He looked into my eyes and said, “That’s OK, I'll go with you.” He said it in a tone of voice that communicated that he understood what I was facing.

I said, “I should do this alone.”

He responded, “No. I’ll go with you.”

That was a tense ride, filled with all the great feelings of driving to the dentist’s office for a root canal.
When I got there, my brother-in-law, Tim, showed up at the same time. That was another “coincidence.”
I told Tim, “You might want to turn around. I’m going to tell mom and dad about Peru.”

Tim said, “That’s alright. I’ll go with you.”

So, the three of us carried in the chair. For my part, the chair was light in comparison to the weight of breaking my parent’s hearts by saying I’m about to take your grand-kids to a country you’ve hardly even heard of.

I told my parents, with Sam and Tim standing behind me. They were, of course, flabbergasted. My mother looked at Sam and said, “What do you think of this?”

Sam’s voice never took on more sincerity than in that moment. He looked down at the carpet and said, “We’re upset by it. We don’t like it. We’re worried about their safety and especially about missing the grandkids.” The he looked up at my parents and said, “But if God has called them. I’m not going to stand in His way.”

Sam spoke the very words that were on my heart, too. But he spoke them as one who was going through the same sacrifice that my parents were also being forced to make. His presence defused an extremely tense moment. I will never forget it. And I will never forget how God supplied my need through Sam. He was a faithful husband to Ginny; a faithful son to Lena’s grandparents, a loving father to Marie, Lena and Gina; a wonderful and affectionate grandfather to my children and a great friend and father-in-law to me.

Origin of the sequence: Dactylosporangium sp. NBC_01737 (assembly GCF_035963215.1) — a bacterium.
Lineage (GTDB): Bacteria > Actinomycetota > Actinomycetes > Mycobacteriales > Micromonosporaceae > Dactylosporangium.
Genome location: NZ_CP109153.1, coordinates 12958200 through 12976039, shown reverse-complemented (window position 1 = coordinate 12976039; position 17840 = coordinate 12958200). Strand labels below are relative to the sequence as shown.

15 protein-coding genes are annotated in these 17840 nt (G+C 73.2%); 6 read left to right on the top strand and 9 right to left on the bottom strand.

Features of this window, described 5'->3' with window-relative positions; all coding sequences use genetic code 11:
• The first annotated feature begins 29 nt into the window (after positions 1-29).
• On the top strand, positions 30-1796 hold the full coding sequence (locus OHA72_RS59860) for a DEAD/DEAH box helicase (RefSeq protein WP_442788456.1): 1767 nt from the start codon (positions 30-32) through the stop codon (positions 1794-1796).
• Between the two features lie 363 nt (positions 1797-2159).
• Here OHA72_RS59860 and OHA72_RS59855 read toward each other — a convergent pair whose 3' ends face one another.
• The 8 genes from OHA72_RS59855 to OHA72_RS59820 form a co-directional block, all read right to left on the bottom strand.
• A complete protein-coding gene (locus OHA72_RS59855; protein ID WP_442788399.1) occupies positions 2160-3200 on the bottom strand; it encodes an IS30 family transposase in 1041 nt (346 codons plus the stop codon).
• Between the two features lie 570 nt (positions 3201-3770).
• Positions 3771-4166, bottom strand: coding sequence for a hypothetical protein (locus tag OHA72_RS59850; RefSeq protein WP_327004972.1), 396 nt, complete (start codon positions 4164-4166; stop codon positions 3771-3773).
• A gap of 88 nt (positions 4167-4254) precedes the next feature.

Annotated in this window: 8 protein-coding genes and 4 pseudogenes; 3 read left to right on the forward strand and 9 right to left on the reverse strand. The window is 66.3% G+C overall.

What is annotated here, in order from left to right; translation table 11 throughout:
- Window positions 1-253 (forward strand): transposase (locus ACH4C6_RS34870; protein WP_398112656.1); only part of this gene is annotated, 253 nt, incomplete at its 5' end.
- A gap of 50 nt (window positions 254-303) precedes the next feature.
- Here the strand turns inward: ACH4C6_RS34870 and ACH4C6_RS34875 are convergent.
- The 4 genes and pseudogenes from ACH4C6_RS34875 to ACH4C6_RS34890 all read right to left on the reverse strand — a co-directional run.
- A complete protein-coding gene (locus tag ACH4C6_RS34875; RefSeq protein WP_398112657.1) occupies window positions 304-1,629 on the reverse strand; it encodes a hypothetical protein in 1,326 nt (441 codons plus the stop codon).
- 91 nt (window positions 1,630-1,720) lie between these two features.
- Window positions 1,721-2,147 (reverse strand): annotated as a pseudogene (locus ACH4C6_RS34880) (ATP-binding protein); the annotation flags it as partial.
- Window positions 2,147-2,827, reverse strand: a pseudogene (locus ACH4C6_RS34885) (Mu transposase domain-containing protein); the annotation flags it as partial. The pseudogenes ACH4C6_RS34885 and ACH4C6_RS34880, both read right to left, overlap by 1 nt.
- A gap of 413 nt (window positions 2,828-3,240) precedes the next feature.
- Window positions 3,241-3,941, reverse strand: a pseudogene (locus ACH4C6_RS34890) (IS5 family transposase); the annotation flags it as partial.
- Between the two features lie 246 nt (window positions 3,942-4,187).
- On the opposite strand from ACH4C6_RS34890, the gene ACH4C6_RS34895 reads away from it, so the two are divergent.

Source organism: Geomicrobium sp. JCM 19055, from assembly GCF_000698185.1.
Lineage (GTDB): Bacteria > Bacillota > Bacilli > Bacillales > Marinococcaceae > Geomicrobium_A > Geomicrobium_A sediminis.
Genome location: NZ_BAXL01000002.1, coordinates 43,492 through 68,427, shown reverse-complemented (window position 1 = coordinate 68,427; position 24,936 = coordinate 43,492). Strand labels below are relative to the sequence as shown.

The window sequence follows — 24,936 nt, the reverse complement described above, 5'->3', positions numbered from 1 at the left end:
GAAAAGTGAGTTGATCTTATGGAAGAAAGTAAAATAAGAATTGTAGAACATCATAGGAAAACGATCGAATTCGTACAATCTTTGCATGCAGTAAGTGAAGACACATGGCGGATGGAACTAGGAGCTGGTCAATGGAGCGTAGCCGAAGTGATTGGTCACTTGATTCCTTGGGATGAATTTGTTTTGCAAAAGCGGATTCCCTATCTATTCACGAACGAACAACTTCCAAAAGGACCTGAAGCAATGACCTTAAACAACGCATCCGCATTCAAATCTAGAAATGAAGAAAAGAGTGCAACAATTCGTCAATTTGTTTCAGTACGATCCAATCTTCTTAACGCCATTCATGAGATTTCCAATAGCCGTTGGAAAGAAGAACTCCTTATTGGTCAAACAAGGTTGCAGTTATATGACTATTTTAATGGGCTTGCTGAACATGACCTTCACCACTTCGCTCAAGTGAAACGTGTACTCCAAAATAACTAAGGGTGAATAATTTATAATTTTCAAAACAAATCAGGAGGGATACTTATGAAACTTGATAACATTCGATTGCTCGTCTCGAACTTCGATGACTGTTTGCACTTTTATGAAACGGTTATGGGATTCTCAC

When I think of him entering heaven, I like to think of him looking like he did when he was a young man, like his days in the Army, with a duffle bag slung over his shoulder. He’s walking up a small hill to the pearly gates. Standing under the arch of those gates is Jesus, dressed in white. He grabs Sam’s head and kisses him on both cheeks, like an old Italian. Then He pats him on his face and says, “Welcome home, Sam.”


Ruth Chowdhury said...

What an awesome tribute to your father-in-law. Sounds like he was a wonderful man. Praying for your family during this time. Wish I could hug you all!

Brenna Kate Simonds, Living Unveiled said...

Beautiful post, Bill.

Shawn said...

Thank you for sharing your memories with us. We are praying. You are dear friends. Alotta Pallottas

Becca said...

Had me in tears!

Marie Barnhart said...

Thanks for sharing the memories(and I thought telling my parents that I was going to Peru for a week was hard).I'm praying for all of you.

Emily Sandoval - Missionary Adventures in Peru said...

This brought tears to my eyes. It is really hard to leave family and friends but God provided the Shraders to be my second family in Peru.